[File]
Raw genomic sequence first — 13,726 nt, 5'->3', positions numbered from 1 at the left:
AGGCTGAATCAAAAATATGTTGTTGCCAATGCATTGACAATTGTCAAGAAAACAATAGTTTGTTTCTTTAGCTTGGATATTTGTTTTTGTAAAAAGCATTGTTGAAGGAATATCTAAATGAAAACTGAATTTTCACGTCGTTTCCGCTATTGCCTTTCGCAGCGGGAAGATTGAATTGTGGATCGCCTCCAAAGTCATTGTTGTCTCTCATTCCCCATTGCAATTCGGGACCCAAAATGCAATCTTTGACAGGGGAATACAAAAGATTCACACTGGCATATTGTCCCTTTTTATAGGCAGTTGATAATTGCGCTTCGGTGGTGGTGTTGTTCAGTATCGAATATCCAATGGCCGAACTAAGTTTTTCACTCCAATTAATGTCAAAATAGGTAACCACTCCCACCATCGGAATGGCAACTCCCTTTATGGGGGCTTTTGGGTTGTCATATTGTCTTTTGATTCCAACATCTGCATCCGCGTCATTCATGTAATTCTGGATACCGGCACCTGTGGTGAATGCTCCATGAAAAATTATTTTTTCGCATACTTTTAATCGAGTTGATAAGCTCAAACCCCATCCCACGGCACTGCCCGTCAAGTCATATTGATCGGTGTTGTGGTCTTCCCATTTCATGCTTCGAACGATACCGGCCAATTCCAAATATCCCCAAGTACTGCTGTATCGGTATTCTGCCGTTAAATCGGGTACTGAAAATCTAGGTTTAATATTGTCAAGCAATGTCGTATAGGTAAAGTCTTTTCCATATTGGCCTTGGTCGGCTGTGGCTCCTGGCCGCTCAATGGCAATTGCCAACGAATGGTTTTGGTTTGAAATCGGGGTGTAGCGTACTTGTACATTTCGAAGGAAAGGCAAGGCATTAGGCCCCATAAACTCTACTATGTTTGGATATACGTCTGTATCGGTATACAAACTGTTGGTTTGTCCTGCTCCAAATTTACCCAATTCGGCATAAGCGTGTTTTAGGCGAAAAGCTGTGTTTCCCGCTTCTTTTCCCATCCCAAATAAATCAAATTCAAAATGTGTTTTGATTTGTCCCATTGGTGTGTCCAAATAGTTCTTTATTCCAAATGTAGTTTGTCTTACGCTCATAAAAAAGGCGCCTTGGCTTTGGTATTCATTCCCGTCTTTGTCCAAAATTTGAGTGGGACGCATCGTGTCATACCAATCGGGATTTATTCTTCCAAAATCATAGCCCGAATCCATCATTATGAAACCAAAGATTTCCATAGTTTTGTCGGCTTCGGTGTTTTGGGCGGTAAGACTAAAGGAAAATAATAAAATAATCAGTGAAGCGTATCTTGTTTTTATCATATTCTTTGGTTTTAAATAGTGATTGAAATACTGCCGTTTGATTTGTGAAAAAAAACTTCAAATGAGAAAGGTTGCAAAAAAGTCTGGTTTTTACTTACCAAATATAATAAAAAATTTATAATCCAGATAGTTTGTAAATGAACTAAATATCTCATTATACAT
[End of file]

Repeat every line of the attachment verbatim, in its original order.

Raw genomic sequence first — 13,726 nt, 5'->3', positions numbered from 1 at the left:
AGGCTGAATCAAAAATATGTTGTTGCCAATGCATTGACAATTGTCAAGAAAACAATAGTTTGTTTCTTTAGCTTGGATATTTGTTTTTGTAAAAAGCATTGTTGAAGGAATATCTAAATGAAAACTGAATTTTCACGTCGTTTCCGCTATTGCCTTTCGCAGCGGGAAGATTGAATTGTGGATCGCCTCCAAAGTCATTGTTGTCTCTCATTCCCCATTGCAATTCGGGACCCAAAATGCAATCTTTGACAGGGGAATACAAAAGATTCACACTGGCATATTGTCCCTTTTTATAGGCAGTTGATAATTGCGCTTCGGTGGTGGTGTTGTTCAGTATCGAATATCCAATGGCCGAACTAAGTTTTTCACTCCAATTAATGTCAAAATAGGTAACCACTCCCACCATCGGAATGGCAACTCCCTTTATGGGGGCTTTTGGGTTGTCATATTGTCTTTTGATTCCAACATCTGCATCCGCGTCATTCATGTAATTCTGGATACCGGCACCTGTGGTGAATGCTCCATGAAAAATTATTTTTTCGCATACTTTTAATCGAGTTGATAAGCTCAAACCCCATCCCACGGCACTGCCCGTCAAGTCATATTGATCGGTGTTGTGGTCTTCCCATTTCATGCTTCGAACGATACCGGCCAATTCCAAATATCCCCAAGTACTGCTGTATCGGTATTCTGCCGTTAAATCGGGTACTGAAAATCTAGGTTTAATATTGTCAAGCAATGTCGTATAGGTAAAGTCTTTTCCATATTGGCCTTGGTCGGCTGTGGCTCCTGGCCGCTCAATGGCAATTGCCAACGAATGGTTTTGGTTTGAAATCGGGGTGTAGCGTACTTGTACATTTCGAAGGAAAGGCAAGGCATTAGGCCCCATAAACTCTACTATGTTTGGATATACGTCTGTATCGGTATACAAACTGTTGGTTTGTCCTGCTCCAAATTTACCCAATTCGGCATAAGCGTGTTTTAGGCGAAAAGCTGTGTTTCCCGCTTCTTTTCCCATCCCAAATAAATCAAATTCAAAATGTGTTTTGATTTGTCCCATTGGTGTGTCCAAATAGTTCTTTATTCCAAATGTAGTTTGTCTTACGCTCATAAAAAAGGCGCCTTGGCTTTGGTATTCATTCCCGTCTTTGTCCAAAATTTGAGTGGGACGCATCGTGTCATACCAATCGGGATTTATTCTTCCAAAATCATAGCCCGAATCCATCATTATGAAACCAAAGATTTCCATAGTTTTGTCGGCTTCGGTGTTTTGGGCGGTAAGACTAAAGGAAAATAATAAAATAATCAGTGAAGCGTATCTTGTTTTTATCATATTCTTTGGTTTTAAATAGTGATTGAAATACTGCCGTTTGATTTGTGAAAAAAAACTTCAAATGAGAAAGGTTGCAAAAAAGTCTGGTTTTTACTTACCAAATATAATAAAAAATTTATAATCCAGATAGTTTGTAAATGAACTAAATATCTCATTATACAT